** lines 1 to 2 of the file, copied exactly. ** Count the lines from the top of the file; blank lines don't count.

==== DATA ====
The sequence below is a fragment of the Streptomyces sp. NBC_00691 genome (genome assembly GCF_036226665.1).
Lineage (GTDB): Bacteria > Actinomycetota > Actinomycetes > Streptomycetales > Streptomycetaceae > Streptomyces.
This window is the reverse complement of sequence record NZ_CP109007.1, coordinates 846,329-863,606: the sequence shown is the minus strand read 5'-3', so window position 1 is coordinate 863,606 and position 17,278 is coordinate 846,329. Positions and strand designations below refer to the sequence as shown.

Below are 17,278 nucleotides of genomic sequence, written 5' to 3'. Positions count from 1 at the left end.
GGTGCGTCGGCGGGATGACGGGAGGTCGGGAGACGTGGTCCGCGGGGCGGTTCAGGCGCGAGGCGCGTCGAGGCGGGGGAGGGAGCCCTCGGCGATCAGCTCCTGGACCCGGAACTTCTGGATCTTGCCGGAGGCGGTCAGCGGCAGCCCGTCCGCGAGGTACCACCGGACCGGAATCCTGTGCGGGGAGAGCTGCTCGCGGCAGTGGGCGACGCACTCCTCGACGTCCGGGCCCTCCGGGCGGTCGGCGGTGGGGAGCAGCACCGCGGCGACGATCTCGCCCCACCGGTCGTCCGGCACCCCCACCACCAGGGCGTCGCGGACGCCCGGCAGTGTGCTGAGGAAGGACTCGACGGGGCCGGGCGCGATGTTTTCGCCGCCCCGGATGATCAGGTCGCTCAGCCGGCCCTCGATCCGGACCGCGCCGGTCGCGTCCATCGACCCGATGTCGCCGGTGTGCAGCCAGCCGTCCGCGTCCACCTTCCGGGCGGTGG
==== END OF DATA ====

The sequence below is a fragment of the Streptomyces sp. NBC_00691 genome (genome assembly GCF_036226665.1).
Lineage (GTDB): Bacteria > Actinomycetota > Actinomycetes > Streptomycetales > Streptomycetaceae > Streptomyces.